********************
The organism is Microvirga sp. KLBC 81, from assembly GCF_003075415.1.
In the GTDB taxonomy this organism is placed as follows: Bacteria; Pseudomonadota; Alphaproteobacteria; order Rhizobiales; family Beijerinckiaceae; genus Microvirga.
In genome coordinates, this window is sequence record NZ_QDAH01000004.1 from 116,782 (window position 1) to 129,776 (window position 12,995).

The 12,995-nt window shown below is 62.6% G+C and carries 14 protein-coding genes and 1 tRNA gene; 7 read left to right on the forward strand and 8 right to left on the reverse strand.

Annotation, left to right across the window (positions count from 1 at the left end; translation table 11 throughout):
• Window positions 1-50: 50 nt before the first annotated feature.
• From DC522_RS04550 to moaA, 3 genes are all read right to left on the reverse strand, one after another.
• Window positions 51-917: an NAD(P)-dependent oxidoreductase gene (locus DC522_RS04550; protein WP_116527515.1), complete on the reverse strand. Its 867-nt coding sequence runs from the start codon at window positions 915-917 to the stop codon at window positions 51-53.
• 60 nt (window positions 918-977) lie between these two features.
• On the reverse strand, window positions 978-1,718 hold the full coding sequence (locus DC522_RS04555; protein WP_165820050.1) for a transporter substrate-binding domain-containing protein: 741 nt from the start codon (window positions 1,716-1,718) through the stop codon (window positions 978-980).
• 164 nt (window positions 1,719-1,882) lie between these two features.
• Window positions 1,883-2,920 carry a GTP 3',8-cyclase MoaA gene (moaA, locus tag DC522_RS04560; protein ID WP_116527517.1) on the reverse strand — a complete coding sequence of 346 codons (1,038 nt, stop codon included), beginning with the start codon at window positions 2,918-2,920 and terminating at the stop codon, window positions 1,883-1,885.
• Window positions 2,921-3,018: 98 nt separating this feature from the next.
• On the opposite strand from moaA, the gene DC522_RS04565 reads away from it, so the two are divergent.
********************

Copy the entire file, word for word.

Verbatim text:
The organism is Microvirga sp. KLBC 81, from assembly GCF_003075415.1.
In the GTDB taxonomy this organism is placed as follows: Bacteria; Pseudomonadota; Alphaproteobacteria; order Rhizobiales; family Beijerinckiaceae; genus Microvirga.
In genome coordinates, this window is sequence record NZ_QDAH01000004.1 from 116,782 (window position 1) to 129,776 (window position 12,995).

The 12,995-nt window shown below is 62.6% G+C and carries 14 protein-coding genes and 1 tRNA gene; 7 read left to right on the forward strand and 8 right to left on the reverse strand.

Annotation, left to right across the window (positions count from 1 at the left end; translation table 11 throughout):
• Window positions 1-50: 50 nt before the first annotated feature.
• From DC522_RS04550 to moaA, 3 genes are all read right to left on the reverse strand, one after another.
• Window positions 51-917: an NAD(P)-dependent oxidoreductase gene (locus DC522_RS04550; protein WP_116527515.1), complete on the reverse strand. Its 867-nt coding sequence runs from the start codon at window positions 915-917 to the stop codon at window positions 51-53.
• 60 nt (window positions 918-977) lie between these two features.
• On the reverse strand, window positions 978-1,718 hold the full coding sequence (locus DC522_RS04555; protein WP_165820050.1) for a transporter substrate-binding domain-containing protein: 741 nt from the start codon (window positions 1,716-1,718) through the stop codon (window positions 978-980).
• 164 nt (window positions 1,719-1,882) lie between these two features.
• Window positions 1,883-2,920 carry a GTP 3',8-cyclase MoaA gene (moaA, locus tag DC522_RS04560; protein ID WP_116527517.1) on the reverse strand — a complete coding sequence of 346 codons (1,038 nt, stop codon included), beginning with the start codon at window positions 2,918-2,920 and terminating at the stop codon, window positions 1,883-1,885.
• Window positions 2,921-3,018: 98 nt separating this feature from the next.
• On the opposite strand from moaA, the gene DC522_RS04565 reads away from it, so the two are divergent.